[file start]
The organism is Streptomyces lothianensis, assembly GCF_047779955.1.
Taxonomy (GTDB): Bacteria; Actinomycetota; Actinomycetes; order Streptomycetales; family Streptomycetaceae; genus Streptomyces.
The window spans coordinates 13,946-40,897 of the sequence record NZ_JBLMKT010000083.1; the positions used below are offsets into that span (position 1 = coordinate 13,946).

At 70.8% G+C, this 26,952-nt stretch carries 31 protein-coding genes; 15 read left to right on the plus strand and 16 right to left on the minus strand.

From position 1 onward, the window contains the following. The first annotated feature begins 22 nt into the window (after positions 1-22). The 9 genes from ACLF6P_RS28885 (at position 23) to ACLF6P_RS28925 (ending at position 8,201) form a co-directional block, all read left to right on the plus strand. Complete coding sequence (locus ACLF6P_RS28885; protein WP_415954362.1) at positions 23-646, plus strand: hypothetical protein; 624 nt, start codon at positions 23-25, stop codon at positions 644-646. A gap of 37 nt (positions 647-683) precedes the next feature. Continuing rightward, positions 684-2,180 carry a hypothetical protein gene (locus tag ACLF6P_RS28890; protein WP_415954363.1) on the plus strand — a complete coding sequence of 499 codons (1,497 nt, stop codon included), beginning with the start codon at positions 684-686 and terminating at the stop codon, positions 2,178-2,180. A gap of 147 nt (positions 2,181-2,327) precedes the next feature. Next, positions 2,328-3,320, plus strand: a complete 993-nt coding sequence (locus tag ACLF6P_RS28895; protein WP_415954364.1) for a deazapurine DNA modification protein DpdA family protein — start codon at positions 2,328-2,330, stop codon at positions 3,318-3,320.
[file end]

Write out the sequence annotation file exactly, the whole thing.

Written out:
The organism is Streptomyces lothianensis, assembly GCF_047779955.1.
Taxonomy (GTDB): Bacteria; Actinomycetota; Actinomycetes; order Streptomycetales; family Streptomycetaceae; genus Streptomyces.
The window spans coordinates 13,946-40,897 of the sequence record NZ_JBLMKT010000083.1; the positions used below are offsets into that span (position 1 = coordinate 13,946).

At 70.8% G+C, this 26,952-nt stretch carries 31 protein-coding genes; 15 read left to right on the plus strand and 16 right to left on the minus strand.

From position 1 onward, the window contains the following. The first annotated feature begins 22 nt into the window (after positions 1-22). The 9 genes from ACLF6P_RS28885 (at position 23) to ACLF6P_RS28925 (ending at position 8,201) form a co-directional block, all read left to right on the plus strand. Complete coding sequence (locus ACLF6P_RS28885; protein WP_415954362.1) at positions 23-646, plus strand: hypothetical protein; 624 nt, start codon at positions 23-25, stop codon at positions 644-646. A gap of 37 nt (positions 647-683) precedes the next feature. Continuing rightward, positions 684-2,180 carry a hypothetical protein gene (locus tag ACLF6P_RS28890; protein WP_415954363.1) on the plus strand — a complete coding sequence of 499 codons (1,497 nt, stop codon included), beginning with the start codon at positions 684-686 and terminating at the stop codon, positions 2,178-2,180. A gap of 147 nt (positions 2,181-2,327) precedes the next feature. Next, positions 2,328-3,320, plus strand: a complete 993-nt coding sequence (locus tag ACLF6P_RS28895; protein WP_415954364.1) for a deazapurine DNA modification protein DpdA family protein — start codon at positions 2,328-2,330, stop codon at positions 3,318-3,320.